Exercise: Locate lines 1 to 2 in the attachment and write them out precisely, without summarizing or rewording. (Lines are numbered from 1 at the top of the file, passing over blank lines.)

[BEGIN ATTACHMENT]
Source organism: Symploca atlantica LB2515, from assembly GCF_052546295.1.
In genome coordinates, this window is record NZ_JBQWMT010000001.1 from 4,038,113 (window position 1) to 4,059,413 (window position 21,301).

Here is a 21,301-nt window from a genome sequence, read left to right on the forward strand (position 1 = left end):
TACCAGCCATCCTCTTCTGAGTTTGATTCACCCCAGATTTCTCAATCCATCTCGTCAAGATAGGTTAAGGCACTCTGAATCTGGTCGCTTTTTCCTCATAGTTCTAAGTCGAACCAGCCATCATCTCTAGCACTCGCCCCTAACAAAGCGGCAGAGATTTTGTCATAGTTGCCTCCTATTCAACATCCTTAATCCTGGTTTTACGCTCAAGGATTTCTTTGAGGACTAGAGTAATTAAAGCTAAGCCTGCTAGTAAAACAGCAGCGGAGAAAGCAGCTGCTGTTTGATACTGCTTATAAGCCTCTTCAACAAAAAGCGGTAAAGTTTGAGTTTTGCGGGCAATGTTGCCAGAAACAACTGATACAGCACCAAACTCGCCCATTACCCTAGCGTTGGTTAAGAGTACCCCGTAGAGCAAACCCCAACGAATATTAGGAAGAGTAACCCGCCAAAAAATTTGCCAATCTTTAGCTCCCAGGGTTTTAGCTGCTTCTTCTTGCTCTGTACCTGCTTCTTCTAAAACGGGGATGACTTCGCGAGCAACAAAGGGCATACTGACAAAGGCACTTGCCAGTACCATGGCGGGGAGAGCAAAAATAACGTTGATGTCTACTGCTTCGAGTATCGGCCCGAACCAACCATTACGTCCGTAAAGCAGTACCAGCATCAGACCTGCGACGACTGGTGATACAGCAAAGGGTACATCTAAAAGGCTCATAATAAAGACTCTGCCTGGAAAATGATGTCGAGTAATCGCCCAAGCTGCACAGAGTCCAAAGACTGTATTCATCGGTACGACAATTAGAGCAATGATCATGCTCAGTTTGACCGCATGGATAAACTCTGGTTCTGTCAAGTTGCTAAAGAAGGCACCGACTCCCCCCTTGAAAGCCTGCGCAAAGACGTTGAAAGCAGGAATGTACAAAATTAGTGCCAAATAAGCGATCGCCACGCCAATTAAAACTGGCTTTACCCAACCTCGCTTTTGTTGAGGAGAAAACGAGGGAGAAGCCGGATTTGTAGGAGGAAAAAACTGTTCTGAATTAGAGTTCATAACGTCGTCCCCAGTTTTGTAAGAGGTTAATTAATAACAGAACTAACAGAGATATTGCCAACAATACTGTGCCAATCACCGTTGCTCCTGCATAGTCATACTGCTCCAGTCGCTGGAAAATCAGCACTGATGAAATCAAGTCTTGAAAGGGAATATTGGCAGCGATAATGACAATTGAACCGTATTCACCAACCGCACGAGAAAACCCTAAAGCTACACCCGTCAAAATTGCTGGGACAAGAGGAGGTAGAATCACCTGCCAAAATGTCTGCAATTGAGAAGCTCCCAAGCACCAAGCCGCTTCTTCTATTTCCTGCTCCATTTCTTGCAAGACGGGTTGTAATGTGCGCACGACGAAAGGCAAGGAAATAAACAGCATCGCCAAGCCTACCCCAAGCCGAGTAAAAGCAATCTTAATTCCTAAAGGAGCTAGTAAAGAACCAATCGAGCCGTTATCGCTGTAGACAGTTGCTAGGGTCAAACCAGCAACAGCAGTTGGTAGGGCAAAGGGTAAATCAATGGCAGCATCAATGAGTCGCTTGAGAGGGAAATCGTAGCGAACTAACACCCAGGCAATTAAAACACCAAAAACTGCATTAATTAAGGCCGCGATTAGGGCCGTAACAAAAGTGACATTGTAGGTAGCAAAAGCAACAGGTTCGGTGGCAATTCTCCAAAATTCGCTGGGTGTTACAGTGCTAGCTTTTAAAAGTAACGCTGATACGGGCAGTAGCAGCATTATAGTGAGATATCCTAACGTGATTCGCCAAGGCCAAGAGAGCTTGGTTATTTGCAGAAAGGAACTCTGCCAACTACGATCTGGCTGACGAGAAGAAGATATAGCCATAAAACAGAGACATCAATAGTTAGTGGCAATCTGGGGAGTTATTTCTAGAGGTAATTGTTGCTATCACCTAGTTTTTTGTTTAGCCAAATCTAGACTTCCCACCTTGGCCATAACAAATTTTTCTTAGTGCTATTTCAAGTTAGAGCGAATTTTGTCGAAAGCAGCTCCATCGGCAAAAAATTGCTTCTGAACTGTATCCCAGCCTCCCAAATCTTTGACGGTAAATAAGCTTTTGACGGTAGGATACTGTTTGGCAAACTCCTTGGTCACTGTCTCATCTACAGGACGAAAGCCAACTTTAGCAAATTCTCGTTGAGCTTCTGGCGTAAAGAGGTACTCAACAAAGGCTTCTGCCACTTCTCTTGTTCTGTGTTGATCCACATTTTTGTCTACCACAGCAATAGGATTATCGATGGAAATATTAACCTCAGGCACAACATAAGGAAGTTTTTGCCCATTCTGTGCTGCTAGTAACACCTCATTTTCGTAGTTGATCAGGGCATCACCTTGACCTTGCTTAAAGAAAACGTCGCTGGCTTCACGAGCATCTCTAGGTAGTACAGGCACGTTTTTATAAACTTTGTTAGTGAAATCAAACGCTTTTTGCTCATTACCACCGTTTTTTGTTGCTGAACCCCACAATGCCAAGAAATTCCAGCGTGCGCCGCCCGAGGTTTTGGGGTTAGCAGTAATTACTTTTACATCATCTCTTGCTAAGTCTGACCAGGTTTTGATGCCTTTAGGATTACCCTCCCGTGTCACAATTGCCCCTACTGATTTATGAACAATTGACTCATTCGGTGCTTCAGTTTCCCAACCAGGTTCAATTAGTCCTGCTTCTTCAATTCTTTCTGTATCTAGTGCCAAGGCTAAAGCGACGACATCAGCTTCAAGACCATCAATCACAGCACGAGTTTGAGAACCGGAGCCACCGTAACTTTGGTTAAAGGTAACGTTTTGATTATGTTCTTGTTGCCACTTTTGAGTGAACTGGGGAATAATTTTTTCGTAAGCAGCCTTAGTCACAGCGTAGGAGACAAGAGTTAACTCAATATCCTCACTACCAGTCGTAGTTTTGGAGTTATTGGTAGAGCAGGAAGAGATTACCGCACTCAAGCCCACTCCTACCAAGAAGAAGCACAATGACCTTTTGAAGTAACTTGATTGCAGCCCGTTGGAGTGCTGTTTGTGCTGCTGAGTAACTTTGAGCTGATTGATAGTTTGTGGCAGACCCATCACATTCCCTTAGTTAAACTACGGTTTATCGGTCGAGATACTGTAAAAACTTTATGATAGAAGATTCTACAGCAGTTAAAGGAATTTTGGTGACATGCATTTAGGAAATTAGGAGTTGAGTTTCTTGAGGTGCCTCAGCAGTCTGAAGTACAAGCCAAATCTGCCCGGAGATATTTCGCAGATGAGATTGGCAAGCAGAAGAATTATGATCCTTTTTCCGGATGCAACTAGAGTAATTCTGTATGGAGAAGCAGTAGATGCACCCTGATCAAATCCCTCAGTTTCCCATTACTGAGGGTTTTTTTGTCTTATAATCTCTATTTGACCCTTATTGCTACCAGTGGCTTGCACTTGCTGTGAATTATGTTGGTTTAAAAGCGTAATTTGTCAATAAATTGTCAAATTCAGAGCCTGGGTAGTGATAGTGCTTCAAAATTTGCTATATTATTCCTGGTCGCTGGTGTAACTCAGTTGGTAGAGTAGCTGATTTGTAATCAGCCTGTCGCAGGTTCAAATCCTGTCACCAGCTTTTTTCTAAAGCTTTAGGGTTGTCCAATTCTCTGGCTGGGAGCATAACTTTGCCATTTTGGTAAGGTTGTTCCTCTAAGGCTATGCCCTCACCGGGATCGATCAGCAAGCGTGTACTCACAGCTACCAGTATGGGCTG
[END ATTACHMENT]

Source organism: Symploca atlantica LB2515, from assembly GCF_052546295.1.
In genome coordinates, this window is record NZ_JBQWMT010000001.1 from 4,038,113 (window position 1) to 4,059,413 (window position 21,301).